FDA Approves Lenalidomide (Revlimid) As Maintenance Therapy Post-Transplant
Extended maintenance therapy has become more popular in the treatment of multiple myeloma as more data shows that it leads to longer-lasting outcomes. The most common maintenance therapy used in clinical studies has been lenalidomide (Revlimid). Now, the FDA's expanded indication makes Revlimid the first and only treatment to receive FDA approval for maintenance use following autologous stem cell transplant. The FDA approval was given based on data from two large, randomized studies that showed a median progression-free survival advantage of 3.8 and 1.9 years respectively for patients taking Revlimid when compared to no maintenance therapy. Revlimid maintenance therapy also extended the median overall survival in two studies (9.3 years vs. 7 years) and (8.8 years vs. 7.3 years).
“Autologous stem cell transplant after induction therapy is part of the continuum of care for transplant-eligible multiple myeloma patients. However, most patients will still see their disease recur or progress after this treatment,” said Philip McCarthy, M.D., Director, Blood and Marrow Transplant Center, Department of Medicine at Roswell Park Cancer Institute. “Lenalidomide maintenance therapy, which has been shown to increase progression-free survival following autologous stem cell transplant in clinical trials can be considered a standard of care for these patients.”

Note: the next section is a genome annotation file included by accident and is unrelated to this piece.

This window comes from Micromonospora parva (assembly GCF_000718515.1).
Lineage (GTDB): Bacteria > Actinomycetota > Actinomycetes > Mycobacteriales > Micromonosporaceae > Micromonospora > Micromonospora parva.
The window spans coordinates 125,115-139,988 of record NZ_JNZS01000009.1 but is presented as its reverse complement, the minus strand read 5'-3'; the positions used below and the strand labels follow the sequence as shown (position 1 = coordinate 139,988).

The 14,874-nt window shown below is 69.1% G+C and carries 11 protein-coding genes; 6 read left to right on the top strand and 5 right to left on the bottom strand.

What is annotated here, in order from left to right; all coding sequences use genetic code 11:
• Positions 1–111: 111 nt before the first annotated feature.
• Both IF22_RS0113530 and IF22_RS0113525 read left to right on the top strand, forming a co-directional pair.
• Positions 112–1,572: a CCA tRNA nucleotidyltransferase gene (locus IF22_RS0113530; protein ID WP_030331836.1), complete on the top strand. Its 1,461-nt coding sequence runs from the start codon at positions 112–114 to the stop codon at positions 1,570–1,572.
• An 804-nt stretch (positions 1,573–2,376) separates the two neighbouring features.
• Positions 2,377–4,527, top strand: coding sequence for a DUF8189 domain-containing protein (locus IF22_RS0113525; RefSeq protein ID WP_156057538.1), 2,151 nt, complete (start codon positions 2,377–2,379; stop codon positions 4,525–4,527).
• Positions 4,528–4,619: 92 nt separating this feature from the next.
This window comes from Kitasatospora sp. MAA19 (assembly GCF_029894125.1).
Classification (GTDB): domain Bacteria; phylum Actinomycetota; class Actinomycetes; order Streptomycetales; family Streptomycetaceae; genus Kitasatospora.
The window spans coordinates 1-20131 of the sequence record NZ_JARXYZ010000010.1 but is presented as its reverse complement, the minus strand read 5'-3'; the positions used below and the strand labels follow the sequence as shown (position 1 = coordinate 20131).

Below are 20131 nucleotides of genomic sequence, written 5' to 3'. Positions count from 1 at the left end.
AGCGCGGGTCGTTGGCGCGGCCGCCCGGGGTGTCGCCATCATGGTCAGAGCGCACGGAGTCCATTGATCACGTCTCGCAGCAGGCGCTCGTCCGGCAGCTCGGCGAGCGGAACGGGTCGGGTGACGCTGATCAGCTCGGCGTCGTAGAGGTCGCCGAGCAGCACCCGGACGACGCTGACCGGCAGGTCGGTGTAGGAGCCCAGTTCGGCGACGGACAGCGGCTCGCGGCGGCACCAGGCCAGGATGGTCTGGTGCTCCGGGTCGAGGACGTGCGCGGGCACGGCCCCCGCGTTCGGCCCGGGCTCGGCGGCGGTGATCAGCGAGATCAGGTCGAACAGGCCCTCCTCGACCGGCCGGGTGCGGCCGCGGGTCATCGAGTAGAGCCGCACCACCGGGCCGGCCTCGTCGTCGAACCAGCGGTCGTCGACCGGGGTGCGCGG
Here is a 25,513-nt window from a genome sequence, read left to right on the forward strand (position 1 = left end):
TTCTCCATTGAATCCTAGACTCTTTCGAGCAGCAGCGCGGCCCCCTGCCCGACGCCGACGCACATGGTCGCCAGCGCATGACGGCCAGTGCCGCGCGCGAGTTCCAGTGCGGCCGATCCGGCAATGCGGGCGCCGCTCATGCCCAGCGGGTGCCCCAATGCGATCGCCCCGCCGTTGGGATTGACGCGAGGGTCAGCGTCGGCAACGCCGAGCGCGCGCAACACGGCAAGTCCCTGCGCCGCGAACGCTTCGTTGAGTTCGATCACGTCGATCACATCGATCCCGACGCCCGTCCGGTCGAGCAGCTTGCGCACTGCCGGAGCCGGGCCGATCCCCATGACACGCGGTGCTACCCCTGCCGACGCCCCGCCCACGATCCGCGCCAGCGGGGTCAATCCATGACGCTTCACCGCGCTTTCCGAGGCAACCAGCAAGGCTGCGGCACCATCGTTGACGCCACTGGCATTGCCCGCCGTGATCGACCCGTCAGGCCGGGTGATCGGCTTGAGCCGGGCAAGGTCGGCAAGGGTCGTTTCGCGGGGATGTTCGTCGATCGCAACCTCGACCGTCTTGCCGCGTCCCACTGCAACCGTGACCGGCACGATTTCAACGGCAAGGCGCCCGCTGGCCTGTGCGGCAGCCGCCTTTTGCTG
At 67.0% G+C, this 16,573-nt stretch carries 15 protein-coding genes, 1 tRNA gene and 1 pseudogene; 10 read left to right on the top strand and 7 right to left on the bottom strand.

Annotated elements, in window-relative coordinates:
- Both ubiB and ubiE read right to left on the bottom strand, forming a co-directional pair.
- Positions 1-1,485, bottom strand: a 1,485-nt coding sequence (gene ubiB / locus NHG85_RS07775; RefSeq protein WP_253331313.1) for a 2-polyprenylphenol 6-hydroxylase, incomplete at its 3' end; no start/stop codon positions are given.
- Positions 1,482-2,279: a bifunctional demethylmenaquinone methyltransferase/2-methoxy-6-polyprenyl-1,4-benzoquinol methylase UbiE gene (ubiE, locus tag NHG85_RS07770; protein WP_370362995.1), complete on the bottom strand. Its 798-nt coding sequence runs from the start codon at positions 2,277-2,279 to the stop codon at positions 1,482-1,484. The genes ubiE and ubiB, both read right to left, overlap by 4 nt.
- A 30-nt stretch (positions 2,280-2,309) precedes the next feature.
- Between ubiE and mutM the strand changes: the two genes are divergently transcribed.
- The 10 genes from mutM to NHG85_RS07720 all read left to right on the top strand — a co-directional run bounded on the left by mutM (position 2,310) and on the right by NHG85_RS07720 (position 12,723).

The approval was based on two large phase III studies including more than 1,000 patients comparing Revlimid maintenance therapy given until disease progression or unacceptable toxicity after autologous transplant versus no maintenance. Study 1 was a NCI sponsored cooperative group study (CALGB) and study 2 was a European-based study by the IFM French group.
“In newly-diagnosed multiple myeloma, auto-HSCT remains a viable option for many patients and often provides a strong response against the disease,” said Michael Pehl, President, Global Hematology and Oncology for Celgene. “By expanding the approval for Revlimid to include post-transplant maintenance, patients have the potential to maintain those responses and, importantly, delay progression of the disease.”
In June 2016, an application was submitted to the European Medicines Agency (EMA) for the review of Revlimid as maintenance treatment in NDMM patients after receiving an autologous stem cell transplant. In January 2017, the European Medicines Agency's (EMA) Committee for Medicinal Products for Human Use (CHMP) adopted a positive opinion for the use of Revlimid as monotherapy for the maintenance treatment of adult patients with newly diagnosed multiple myeloma (MM) who have undergone autologous stem cell transplantation.